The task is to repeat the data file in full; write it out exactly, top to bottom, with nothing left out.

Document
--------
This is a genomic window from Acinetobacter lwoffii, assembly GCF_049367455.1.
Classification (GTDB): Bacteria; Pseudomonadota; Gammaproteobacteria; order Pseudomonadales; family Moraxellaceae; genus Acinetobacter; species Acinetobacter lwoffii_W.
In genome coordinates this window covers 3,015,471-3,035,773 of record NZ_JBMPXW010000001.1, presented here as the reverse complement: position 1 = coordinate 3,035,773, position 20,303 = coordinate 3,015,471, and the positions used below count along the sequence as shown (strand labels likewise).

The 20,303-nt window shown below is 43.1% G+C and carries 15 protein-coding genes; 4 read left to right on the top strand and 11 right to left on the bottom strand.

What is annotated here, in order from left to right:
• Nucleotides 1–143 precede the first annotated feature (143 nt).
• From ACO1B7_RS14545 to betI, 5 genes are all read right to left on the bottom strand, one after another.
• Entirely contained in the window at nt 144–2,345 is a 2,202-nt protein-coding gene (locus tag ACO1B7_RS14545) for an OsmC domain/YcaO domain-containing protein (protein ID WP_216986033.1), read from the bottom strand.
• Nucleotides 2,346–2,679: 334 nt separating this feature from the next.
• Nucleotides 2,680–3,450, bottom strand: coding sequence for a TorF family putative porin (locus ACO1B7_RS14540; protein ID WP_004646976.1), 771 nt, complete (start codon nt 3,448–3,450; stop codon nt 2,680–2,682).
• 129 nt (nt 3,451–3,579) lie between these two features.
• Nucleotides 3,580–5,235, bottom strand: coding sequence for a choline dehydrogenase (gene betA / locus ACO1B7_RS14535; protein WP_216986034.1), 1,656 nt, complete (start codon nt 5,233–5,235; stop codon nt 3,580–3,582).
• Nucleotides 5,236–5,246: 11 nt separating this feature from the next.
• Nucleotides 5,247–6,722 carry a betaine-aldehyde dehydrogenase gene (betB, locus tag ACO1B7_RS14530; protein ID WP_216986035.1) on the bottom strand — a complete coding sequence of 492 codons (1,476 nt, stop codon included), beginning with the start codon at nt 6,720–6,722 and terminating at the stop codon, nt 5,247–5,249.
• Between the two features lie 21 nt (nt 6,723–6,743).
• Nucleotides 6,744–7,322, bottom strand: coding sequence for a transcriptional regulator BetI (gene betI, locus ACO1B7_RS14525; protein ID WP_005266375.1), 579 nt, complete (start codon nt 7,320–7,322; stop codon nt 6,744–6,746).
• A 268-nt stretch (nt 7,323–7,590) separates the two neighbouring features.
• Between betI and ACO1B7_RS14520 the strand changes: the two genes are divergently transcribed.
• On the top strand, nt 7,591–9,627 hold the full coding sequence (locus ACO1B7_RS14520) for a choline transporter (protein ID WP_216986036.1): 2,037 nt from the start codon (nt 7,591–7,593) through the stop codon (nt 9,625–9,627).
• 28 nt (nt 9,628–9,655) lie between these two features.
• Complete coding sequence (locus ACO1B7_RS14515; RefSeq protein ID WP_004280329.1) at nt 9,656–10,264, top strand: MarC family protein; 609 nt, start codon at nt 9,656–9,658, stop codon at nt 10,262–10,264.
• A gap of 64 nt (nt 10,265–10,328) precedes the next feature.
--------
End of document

This is a genomic window from Acinetobacter lwoffii, assembly GCF_049367455.1.
Classification (GTDB): Bacteria; Pseudomonadota; Gammaproteobacteria; order Pseudomonadales; family Moraxellaceae; genus Acinetobacter; species Acinetobacter lwoffii_W.
In genome coordinates this window covers 3,015,471-3,035,773 of record NZ_JBMPXW010000001.1, presented here as the reverse complement: position 1 = coordinate 3,035,773, position 20,303 = coordinate 3,015,471, and the positions used below count along the sequence as shown (strand labels likewise).

The 20,303-nt window shown below is 43.1% G+C and carries 15 protein-coding genes; 4 read left to right on the top strand and 11 right to left on the bottom strand.

What is annotated here, in order from left to right:
• Nucleotides 1–143 precede the first annotated feature (143 nt).
• From ACO1B7_RS14545 to betI, 5 genes are all read right to left on the bottom strand, one after another.
• Entirely contained in the window at nt 144–2,345 is a 2,202-nt protein-coding gene (locus tag ACO1B7_RS14545) for an OsmC domain/YcaO domain-containing protein (protein ID WP_216986033.1), read from the bottom strand.
• Nucleotides 2,346–2,679: 334 nt separating this feature from the next.
• Nucleotides 2,680–3,450, bottom strand: coding sequence for a TorF family putative porin (locus ACO1B7_RS14540; protein ID WP_004646976.1), 771 nt, complete (start codon nt 3,448–3,450; stop codon nt 2,680–2,682).
• 129 nt (nt 3,451–3,579) lie between these two features.
• Nucleotides 3,580–5,235, bottom strand: coding sequence for a choline dehydrogenase (gene betA / locus ACO1B7_RS14535; protein WP_216986034.1), 1,656 nt, complete (start codon nt 5,233–5,235; stop codon nt 3,580–3,582).
• Nucleotides 5,236–5,246: 11 nt separating this feature from the next.
• Nucleotides 5,247–6,722 carry a betaine-aldehyde dehydrogenase gene (betB, locus tag ACO1B7_RS14530; protein ID WP_216986035.1) on the bottom strand — a complete coding sequence of 492 codons (1,476 nt, stop codon included), beginning with the start codon at nt 6,720–6,722 and terminating at the stop codon, nt 5,247–5,249.
• Between the two features lie 21 nt (nt 6,723–6,743).
• Nucleotides 6,744–7,322, bottom strand: coding sequence for a transcriptional regulator BetI (gene betI, locus ACO1B7_RS14525; protein ID WP_005266375.1), 579 nt, complete (start codon nt 7,320–7,322; stop codon nt 6,744–6,746).
• A 268-nt stretch (nt 7,323–7,590) separates the two neighbouring features.
• Between betI and ACO1B7_RS14520 the strand changes: the two genes are divergently transcribed.
• On the top strand, nt 7,591–9,627 hold the full coding sequence (locus ACO1B7_RS14520) for a choline transporter (protein ID WP_216986036.1): 2,037 nt from the start codon (nt 7,591–7,593) through the stop codon (nt 9,625–9,627).
• 28 nt (nt 9,628–9,655) lie between these two features.
• Complete coding sequence (locus ACO1B7_RS14515; RefSeq protein ID WP_004280329.1) at nt 9,656–10,264, top strand: MarC family protein; 609 nt, start codon at nt 9,656–9,658, stop codon at nt 10,262–10,264.
• A gap of 64 nt (nt 10,265–10,328) precedes the next feature.